Bluegum wins the race………….

After stocking up again we move off and enjoy sauntering up Le Doubs. A feature along this stretch is the varnished tiles of Franche-Comté bell towers.

Typical church roof
Typical church roof

Archbishop Antoine-Clériadus de Choiseul-Beaupré wanting to please his master arranged for the roof of the old cathedral of St Jean at Besancon to designed in the style of a Polish church – this was completed in 1729and more than 700 bell towers now grace the Franche-Comté countryside.

Beautifully ornate
Beautifully ornate

We are travelling upstream which for non boaters means that we are going up locks and depending on the depth of the lock can make getting the ropes up onto the bollards difficult – it is always recommended to have a bow and stern rope attached and this is especially important when going up. We enter Lock No 62 Moulin des Malades which translates to Sick Mill which may be prophetic….. I have to climb out of the lock to secure the stern rope just as a small yoghurt pot (our name for fibreglass cruisers) suddenly appears behind us. Charles takes the bow rope and I decide to stay at the top. We start the lock and the force of the water is horrendous causing Bluegum to rock quite violently but not as violently as when the bow rope snaps and I do not have the strength to hold the boat steady so for the first time I pull the emergency stop and Charles manages not to fall in and get back into the wheelhouse to control the boat and we are terrified we are going to squash the little boat behind us – we are both pretty shaken up and amazed that nothing broke inside. We now have to wait around for an eclusier to turn up and reset the lock – as the locks are all under surveillance they would be well aware of what had occurred. When we pass Blanquarts on our way south we are buying new thicker ropes – we don’t want a repeat of that experience.

Good mooring at Ranchot
Good mooring at Ranchot

It is quite late by the time we arrive at Ranchot and not surprisingly all moorings are taken but a kind Swiss couple invite us to moor alongside their 22 meter barge. They move off early in the morning and as it is a very pretty area decide to stay for a day or two. We enjoy some running, walking and cycle rides.

Andy and Sally brought their narrowboat 'Puzzler' across to France!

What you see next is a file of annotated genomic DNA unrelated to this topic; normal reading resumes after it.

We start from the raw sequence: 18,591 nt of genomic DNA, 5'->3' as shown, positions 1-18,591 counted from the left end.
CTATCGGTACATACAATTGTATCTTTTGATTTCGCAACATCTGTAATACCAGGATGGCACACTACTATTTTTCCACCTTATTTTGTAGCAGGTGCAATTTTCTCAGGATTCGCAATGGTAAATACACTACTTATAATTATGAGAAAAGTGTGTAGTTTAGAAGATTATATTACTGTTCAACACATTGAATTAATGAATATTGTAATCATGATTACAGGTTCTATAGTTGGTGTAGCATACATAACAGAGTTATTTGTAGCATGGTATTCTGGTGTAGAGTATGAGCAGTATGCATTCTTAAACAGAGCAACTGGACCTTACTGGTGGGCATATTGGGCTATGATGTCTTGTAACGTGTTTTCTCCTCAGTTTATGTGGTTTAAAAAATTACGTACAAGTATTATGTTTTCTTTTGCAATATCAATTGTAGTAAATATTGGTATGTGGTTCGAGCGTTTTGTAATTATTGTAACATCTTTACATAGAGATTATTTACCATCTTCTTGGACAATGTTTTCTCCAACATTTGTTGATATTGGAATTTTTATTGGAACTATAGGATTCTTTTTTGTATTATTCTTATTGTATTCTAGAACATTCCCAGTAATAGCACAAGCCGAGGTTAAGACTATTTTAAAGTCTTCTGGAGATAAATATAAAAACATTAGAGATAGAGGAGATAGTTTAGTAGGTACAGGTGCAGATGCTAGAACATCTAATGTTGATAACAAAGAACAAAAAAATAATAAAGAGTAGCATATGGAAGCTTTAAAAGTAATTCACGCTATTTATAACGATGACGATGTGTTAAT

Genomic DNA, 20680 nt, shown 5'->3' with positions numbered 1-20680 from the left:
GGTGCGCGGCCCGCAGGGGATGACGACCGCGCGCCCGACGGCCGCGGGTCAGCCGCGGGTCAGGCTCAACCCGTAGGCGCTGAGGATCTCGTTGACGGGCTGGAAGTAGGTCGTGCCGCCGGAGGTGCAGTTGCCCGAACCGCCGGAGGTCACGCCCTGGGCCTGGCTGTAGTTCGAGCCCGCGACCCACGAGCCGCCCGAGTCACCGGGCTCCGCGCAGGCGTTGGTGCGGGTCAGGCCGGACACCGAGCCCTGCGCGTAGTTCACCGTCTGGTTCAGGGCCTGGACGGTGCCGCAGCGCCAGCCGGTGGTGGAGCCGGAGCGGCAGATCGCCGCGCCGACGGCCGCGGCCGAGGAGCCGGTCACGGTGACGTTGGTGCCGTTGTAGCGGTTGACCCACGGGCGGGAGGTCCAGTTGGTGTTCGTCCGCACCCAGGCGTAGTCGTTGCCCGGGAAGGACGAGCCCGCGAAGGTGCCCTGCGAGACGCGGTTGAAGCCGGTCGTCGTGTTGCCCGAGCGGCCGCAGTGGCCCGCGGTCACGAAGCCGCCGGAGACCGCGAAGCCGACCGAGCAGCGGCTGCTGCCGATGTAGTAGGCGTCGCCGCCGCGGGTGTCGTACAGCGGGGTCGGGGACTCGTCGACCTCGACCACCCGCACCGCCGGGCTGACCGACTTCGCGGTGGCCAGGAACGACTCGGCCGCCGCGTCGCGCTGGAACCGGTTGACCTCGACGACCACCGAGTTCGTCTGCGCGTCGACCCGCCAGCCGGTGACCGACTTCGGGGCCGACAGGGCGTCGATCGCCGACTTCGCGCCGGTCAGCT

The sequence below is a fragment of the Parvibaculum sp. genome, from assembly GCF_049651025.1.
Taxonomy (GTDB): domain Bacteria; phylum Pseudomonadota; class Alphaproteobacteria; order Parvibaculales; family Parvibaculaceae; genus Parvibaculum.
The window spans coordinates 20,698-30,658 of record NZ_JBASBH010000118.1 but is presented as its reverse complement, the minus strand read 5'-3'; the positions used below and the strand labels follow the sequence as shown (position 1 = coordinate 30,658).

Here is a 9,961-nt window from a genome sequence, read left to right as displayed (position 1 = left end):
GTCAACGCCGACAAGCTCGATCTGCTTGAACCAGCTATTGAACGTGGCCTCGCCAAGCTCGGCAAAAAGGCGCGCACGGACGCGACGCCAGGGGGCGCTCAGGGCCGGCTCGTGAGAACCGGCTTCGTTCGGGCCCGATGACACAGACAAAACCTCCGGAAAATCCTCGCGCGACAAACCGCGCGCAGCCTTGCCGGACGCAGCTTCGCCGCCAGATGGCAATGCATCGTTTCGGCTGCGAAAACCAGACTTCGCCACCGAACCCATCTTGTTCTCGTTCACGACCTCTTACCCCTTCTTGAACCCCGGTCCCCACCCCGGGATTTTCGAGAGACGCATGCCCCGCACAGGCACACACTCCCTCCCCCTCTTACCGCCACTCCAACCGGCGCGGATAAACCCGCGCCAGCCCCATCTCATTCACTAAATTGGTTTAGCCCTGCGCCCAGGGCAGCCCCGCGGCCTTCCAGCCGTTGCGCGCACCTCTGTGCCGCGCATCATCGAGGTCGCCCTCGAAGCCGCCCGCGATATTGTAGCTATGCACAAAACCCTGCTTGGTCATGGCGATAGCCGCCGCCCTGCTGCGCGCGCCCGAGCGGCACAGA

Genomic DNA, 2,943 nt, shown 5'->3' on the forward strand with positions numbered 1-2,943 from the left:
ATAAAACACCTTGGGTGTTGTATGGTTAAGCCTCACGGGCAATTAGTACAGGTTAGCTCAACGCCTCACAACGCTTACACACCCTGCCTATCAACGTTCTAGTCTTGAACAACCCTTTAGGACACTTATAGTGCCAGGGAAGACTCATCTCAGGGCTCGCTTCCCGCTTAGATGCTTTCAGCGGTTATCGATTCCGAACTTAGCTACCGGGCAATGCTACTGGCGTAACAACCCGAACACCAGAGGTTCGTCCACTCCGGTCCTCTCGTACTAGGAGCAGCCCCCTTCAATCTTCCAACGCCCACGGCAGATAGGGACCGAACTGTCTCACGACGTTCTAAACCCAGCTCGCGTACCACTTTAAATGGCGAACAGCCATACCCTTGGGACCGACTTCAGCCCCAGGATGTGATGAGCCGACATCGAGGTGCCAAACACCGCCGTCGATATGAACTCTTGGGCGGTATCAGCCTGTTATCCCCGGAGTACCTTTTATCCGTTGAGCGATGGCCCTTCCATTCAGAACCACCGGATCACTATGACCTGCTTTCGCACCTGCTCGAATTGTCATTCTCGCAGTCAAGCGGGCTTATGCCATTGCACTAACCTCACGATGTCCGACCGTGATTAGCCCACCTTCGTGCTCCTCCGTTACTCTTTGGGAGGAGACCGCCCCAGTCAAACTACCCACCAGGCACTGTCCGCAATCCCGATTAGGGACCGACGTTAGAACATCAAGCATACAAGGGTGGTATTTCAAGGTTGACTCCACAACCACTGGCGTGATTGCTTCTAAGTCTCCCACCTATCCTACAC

Andy and Sally brought their narrowboat ‘The Puzzler’ across to France!

Friday we make a move and moor up at Thorais between a lock and a tunnel where we find just enough room for us next to a narrow boat named The Puzzler; the owners Andy and Sally bought the shell and did all the work in their back garden in the UK. We invite them on board Bluegum for drinks and hear about their interesting adventures of taking the boat to Ireland before having it transported to Holland. In the morning we enjoy a coffee on board their boat which brings back happy memories of our time on our own Ebony No1 – we wonder how she is getting on. The Thorais tunnel itself is an attractive structure but only the French add a waterfall at each end of the tunnel which stops when a boat passes a sensor. The roof is covered in little lights that chase each other which provides a unique experience when travelling through it – it creates a beautiful synergy between light and water.

The 'waterfall' at the entrance to the Thorias tunnel
The ‘waterfall’ at the entrance to the Thorias tunnel
And then a light show!
And then a light show!

We keep hearing bad reports of mooring in Besancon with drunkards,  youths causing a distrubance and bottles being thrown at the moored boats but we like to find these things out for ourselves so on Sunday (16th August) we set off through the tunnel (which really is a unique experience) and take the long route around the river loop at Besancon where I have a rare treat – a self operated lock!

Sally in her element!
Sally in her element!

We  moor up on the quay in Besancon opposite the Arts College – fortunately it is holiday time.  Being Sunday afternoon everything is closed – but we stumble upon the Leffe Café which has every Leffe imaginable – en pression! Too good to miss we decide to have Sunday lunch.

The citadel overlooking besancon
The citadel overlooking Besancon